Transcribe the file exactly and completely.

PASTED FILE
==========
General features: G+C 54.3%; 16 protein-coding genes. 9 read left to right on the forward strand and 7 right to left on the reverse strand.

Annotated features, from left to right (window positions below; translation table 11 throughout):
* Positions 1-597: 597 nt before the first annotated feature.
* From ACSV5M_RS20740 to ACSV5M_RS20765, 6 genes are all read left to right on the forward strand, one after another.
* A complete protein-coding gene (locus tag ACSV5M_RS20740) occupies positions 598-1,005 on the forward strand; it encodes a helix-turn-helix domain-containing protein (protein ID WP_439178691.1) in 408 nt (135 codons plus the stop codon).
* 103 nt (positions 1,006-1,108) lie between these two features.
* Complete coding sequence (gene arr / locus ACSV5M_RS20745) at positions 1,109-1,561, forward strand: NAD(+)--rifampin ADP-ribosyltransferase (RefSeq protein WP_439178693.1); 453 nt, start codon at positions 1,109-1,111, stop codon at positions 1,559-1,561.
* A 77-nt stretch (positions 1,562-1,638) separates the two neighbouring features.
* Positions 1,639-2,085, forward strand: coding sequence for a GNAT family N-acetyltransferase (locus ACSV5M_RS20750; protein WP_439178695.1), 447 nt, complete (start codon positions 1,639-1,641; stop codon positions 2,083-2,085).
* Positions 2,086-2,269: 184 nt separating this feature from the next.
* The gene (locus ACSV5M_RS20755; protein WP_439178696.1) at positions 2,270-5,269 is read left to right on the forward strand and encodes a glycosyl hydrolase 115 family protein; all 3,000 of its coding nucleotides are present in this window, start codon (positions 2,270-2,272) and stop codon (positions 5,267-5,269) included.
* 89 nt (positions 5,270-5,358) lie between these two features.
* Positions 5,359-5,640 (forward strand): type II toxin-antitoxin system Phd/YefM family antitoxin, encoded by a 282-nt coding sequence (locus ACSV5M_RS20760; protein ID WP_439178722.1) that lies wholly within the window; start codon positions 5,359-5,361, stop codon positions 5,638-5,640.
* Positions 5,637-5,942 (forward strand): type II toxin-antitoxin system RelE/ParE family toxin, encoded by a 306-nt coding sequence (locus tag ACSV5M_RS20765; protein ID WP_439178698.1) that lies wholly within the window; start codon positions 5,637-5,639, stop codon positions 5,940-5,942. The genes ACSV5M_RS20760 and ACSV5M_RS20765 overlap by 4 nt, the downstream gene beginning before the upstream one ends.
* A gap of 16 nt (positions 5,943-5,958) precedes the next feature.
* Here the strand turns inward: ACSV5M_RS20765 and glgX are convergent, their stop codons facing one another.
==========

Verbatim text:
General features: G+C 54.3%; 16 protein-coding genes. 9 read left to right on the forward strand and 7 right to left on the reverse strand.

Annotated features, from left to right (window positions below; translation table 11 throughout):
* Positions 1-597: 597 nt before the first annotated feature.
* From ACSV5M_RS20740 to ACSV5M_RS20765, 6 genes are all read left to right on the forward strand, one after another.
* A complete protein-coding gene (locus tag ACSV5M_RS20740) occupies positions 598-1,005 on the forward strand; it encodes a helix-turn-helix domain-containing protein (protein ID WP_439178691.1) in 408 nt (135 codons plus the stop codon).
* 103 nt (positions 1,006-1,108) lie between these two features.
* Complete coding sequence (gene arr / locus ACSV5M_RS20745) at positions 1,109-1,561, forward strand: NAD(+)--rifampin ADP-ribosyltransferase (RefSeq protein WP_439178693.1); 453 nt, start codon at positions 1,109-1,111, stop codon at positions 1,559-1,561.
* A 77-nt stretch (positions 1,562-1,638) separates the two neighbouring features.
* Positions 1,639-2,085, forward strand: coding sequence for a GNAT family N-acetyltransferase (locus ACSV5M_RS20750; protein WP_439178695.1), 447 nt, complete (start codon positions 1,639-1,641; stop codon positions 2,083-2,085).
* Positions 2,086-2,269: 184 nt separating this feature from the next.
* The gene (locus ACSV5M_RS20755; protein WP_439178696.1) at positions 2,270-5,269 is read left to right on the forward strand and encodes a glycosyl hydrolase 115 family protein; all 3,000 of its coding nucleotides are present in this window, start codon (positions 2,270-2,272) and stop codon (positions 5,267-5,269) included.
* 89 nt (positions 5,270-5,358) lie between these two features.
* Positions 5,359-5,640 (forward strand): type II toxin-antitoxin system Phd/YefM family antitoxin, encoded by a 282-nt coding sequence (locus ACSV5M_RS20760; protein ID WP_439178722.1) that lies wholly within the window; start codon positions 5,359-5,361, stop codon positions 5,638-5,640.
* Positions 5,637-5,942 (forward strand): type II toxin-antitoxin system RelE/ParE family toxin, encoded by a 306-nt coding sequence (locus tag ACSV5M_RS20765; protein ID WP_439178698.1) that lies wholly within the window; start codon positions 5,637-5,639, stop codon positions 5,940-5,942. The genes ACSV5M_RS20760 and ACSV5M_RS20765 overlap by 4 nt, the downstream gene beginning before the upstream one ends.
* A gap of 16 nt (positions 5,943-5,958) precedes the next feature.
* Here the strand turns inward: ACSV5M_RS20765 and glgX are convergent, their stop codons facing one another.